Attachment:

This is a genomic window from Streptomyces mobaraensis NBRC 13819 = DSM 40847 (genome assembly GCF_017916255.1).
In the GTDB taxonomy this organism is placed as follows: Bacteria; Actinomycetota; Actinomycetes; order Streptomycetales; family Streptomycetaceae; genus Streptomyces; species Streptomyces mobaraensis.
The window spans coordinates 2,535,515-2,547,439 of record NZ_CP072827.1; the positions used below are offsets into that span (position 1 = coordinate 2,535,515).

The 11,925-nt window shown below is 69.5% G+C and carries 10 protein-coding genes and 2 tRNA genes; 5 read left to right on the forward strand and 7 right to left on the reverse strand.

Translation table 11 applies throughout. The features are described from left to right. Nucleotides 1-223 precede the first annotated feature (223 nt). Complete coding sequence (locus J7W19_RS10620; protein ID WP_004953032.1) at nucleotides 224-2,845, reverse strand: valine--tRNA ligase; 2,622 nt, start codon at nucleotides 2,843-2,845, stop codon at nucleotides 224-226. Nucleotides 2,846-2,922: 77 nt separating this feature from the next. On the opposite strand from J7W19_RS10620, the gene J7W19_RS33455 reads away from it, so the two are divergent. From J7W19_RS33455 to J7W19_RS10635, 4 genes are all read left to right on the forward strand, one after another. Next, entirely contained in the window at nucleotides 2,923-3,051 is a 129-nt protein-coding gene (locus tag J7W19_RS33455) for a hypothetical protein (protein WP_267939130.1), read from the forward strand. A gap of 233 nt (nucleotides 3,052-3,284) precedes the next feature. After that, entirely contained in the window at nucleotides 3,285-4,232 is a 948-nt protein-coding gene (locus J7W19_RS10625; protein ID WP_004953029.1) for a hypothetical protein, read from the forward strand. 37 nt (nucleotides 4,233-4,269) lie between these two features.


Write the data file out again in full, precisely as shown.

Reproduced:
This is a genomic window from Streptomyces mobaraensis NBRC 13819 = DSM 40847 (genome assembly GCF_017916255.1).
In the GTDB taxonomy this organism is placed as follows: Bacteria; Actinomycetota; Actinomycetes; order Streptomycetales; family Streptomycetaceae; genus Streptomyces; species Streptomyces mobaraensis.
The window spans coordinates 2,535,515-2,547,439 of record NZ_CP072827.1; the positions used below are offsets into that span (position 1 = coordinate 2,535,515).

The 11,925-nt window shown below is 69.5% G+C and carries 10 protein-coding genes and 2 tRNA genes; 5 read left to right on the forward strand and 7 right to left on the reverse strand.

Translation table 11 applies throughout. The features are described from left to right. Nucleotides 1-223 precede the first annotated feature (223 nt). Complete coding sequence (locus J7W19_RS10620; protein ID WP_004953032.1) at nucleotides 224-2,845, reverse strand: valine--tRNA ligase; 2,622 nt, start codon at nucleotides 2,843-2,845, stop codon at nucleotides 224-226. Nucleotides 2,846-2,922: 77 nt separating this feature from the next. On the opposite strand from J7W19_RS10620, the gene J7W19_RS33455 reads away from it, so the two are divergent. From J7W19_RS33455 to J7W19_RS10635, 4 genes are all read left to right on the forward strand, one after another. Next, entirely contained in the window at nucleotides 2,923-3,051 is a 129-nt protein-coding gene (locus tag J7W19_RS33455) for a hypothetical protein (protein WP_267939130.1), read from the forward strand. A gap of 233 nt (nucleotides 3,052-3,284) precedes the next feature. After that, entirely contained in the window at nucleotides 3,285-4,232 is a 948-nt protein-coding gene (locus J7W19_RS10625; protein ID WP_004953029.1) for a hypothetical protein, read from the forward strand. 37 nt (nucleotides 4,233-4,269) lie between these two features.